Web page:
In this morning’s USA Today, Senator Dick Durbin tries to make (again) the case that “Social Security is not in crisis.” His piece repeats the ideas that Social Security “continues to bring in new funds annually through payroll taxes,” “has a substantial trust fund” and “does not add a penny to the deficit.” However, both the existence of a positive balance in the trust fund and the payroll-tax collection don’t prove the senator’s point that Social Security is not in crisis. While the program is in better shape and more self-funded than Medicare and Medicaid, Social Security is in crisis, it is adding to the deficit, and things will get worst for taxpayers sooner than we think.
Durbin, of course, is not the only one repeating these myths. The president, his former OMB director Peter Orszag, and many others before them have said the same thing, but repeating it won’t make it true.
Republicans, too, share some of the blame when it comes to Social Security. While they seem to understand that the program is in bad shape, many GOP lawmakers have repeatedly said that they won’t touch Social Security.
I have said it before but it is worth repeating: Congress needs to reform Social Security. This program, like all others, must be on the table for review and possible cuts. For instance, the latest Trustees’ Report made, once again, very clear that by refusing to reform Social Security, lawmakers are guaranteeing automatic benefit cuts of about 20-something percent for everyone on the program in 2035 (the Social Security trust fund will be exhausted in 2035, the combined retirement and disability trust funds will run dry in 2033, and both will continue to deteriorate). The current discourse doesn’t encourage current and future retirees to plan for a replacement income when that time comes. Of course, if in this distant future, Congress does what it does best — cave to special interests (in this case future seniors who won’t be happy to see their benefits cut) — then taxpayers will have to pick up the tab. Neither option is good.
But things will get extra costly long before 2033 or 2035. Since 2010, Social Security has been running a permanent cash-flow deficit. That means that taxes collected for the program aren’t enough to cover the benefits paid to retirees. According to USA Today’s rebuttal to Durbin, the Office of Management and Budget’s “Analytical Perspectives” document (p.465) shows that in 2010, the gap was $36 billion, in 2011 it was $48 billion, and in 2015 it will be at least $86 billion.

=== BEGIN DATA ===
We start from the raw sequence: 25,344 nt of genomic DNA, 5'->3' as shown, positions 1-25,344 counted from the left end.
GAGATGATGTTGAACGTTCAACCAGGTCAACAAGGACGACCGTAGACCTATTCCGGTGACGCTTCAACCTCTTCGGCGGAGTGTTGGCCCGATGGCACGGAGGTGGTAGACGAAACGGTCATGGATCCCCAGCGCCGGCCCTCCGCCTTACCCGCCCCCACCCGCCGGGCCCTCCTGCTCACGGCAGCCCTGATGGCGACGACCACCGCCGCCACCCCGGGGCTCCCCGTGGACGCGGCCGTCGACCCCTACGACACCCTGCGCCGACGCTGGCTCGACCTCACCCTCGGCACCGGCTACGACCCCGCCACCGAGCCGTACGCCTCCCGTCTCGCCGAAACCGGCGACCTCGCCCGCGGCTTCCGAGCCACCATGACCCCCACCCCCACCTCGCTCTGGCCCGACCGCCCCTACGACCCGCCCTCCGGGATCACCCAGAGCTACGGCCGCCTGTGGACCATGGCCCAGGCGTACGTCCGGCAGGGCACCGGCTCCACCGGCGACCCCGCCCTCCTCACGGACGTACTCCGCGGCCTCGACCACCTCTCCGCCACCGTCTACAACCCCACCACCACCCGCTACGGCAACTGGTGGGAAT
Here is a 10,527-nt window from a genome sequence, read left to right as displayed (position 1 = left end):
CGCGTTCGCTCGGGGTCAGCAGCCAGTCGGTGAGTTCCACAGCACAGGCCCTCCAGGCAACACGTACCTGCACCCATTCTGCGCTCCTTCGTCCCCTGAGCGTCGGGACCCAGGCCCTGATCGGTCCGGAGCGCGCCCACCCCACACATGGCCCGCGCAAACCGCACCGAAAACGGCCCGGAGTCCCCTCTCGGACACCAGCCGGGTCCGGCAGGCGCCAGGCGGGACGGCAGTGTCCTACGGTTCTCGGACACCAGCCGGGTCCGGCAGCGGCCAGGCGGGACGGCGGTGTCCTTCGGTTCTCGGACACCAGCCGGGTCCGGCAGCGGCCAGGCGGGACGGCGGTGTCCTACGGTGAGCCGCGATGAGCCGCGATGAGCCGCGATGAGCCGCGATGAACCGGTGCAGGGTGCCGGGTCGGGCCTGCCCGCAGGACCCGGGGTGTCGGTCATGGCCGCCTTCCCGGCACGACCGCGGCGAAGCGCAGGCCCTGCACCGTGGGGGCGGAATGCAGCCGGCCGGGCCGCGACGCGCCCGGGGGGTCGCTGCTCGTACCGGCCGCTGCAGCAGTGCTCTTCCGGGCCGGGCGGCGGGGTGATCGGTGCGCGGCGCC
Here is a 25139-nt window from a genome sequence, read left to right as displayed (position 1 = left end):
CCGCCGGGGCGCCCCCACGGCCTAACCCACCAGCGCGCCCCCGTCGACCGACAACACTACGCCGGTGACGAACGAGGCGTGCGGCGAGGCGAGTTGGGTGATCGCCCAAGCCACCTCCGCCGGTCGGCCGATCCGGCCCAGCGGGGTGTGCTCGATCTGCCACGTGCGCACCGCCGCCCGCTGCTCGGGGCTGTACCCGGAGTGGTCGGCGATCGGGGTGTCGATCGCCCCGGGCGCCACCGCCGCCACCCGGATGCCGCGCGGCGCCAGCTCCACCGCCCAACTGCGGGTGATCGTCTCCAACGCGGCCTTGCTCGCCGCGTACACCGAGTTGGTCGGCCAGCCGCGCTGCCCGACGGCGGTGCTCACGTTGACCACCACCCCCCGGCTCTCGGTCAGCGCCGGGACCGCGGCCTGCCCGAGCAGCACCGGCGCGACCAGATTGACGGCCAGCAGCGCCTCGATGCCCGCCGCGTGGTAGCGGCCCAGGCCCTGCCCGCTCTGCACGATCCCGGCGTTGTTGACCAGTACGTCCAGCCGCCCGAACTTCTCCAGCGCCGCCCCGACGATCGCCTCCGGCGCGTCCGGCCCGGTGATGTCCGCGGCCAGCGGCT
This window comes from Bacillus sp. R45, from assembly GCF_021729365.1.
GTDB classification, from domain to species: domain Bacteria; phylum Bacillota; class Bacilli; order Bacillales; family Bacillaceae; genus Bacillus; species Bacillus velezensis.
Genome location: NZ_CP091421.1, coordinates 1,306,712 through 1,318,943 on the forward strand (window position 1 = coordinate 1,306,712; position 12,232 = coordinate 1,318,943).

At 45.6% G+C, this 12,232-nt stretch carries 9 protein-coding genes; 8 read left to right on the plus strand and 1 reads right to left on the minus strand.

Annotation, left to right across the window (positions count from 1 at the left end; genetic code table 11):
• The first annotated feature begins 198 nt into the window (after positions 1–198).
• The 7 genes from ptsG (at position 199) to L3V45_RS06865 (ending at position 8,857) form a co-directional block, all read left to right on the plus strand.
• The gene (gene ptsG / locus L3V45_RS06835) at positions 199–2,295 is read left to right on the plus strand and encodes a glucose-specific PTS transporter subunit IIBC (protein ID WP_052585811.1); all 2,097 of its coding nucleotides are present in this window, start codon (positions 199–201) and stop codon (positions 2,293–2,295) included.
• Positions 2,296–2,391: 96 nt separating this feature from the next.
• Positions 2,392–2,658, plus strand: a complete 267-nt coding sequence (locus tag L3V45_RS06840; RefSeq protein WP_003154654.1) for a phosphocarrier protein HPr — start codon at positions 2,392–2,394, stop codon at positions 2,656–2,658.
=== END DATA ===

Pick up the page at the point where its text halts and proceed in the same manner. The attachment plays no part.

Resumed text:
#more#To fill the gap, the program is drawing from the trust-fund balances (first using interest, then the principal) to keep payments to retirees going; in concrete terms, Treasury will have to borrow money to pay back the trust funds. The federal government doesn’t have the money to pay the trust fund back because it spent everything on stimulus,wars, education, green jobs, and more typical government consumption. Thus, in order to repay the program so it can continue to pay out benefits today at the promised levels, the federal government has to borrow more money. In the future, it could also increase taxes to get more revenue, or print more money. None of these options are good for the American people.
When considering the current debate over the fiscal cliff, it is important to remind lawmakers that the gap between Social Security tax collections and the benefits paid is getting wider as Congress (Republicans and Democrats) keeps extending the payroll-tax cut and filling the trust fund with borrowed money. This is a point worth stressing: Adding together the payroll-tax cuts, the earned-income tax credit (EITC) which effectively rebates its beneficiaries’ share of the payroll tax, and legislation such as the Making Work Pay tax credit, the federal government has been filling the Trust Funds with phantom tax revenue for a while, and that means that Social Security isn’t fully funded by taxpayers, as many like to believe.
By refusing to reform Social Security today, lawmakers are telling the American people that they choose the road to more taxes, more borrowing, or unanticipated benefit cuts for seniors already in the program.
What should we do? First, we should acknowledge that Social Security is in trouble and needs to be reformed. Lawmakers who understand this should have the courage of their convictions and fight to reverse the course we are on. Back in April, my colleague Jason Fichtner recommended a few options to put the trust fund back on solid ground, such as increasing the payroll-tax rate from its usual 12.4 percent to 15.1 percent, cutting benefits by 16.2 percent, or some combination of both. He noted that increasing the eligibility age would achieve that goal too. And of course, we need to remember that extending the payroll-tax cut only aggravates the problem for those who want to preserve the program as it is now.
Another route is to move to private accounts – let people take care of their own retirement plan. For most people, Social Security offers a bad returnon investment and is a very unfair burden on future generations. While we want to help people who are truly in need, the current system is not the way to do it. I would favor moving to a safety net that takes care of truly poor people, independent of their age. I have a piece piece with Nick Gillespie on “generational warfare” that talks about this issue.
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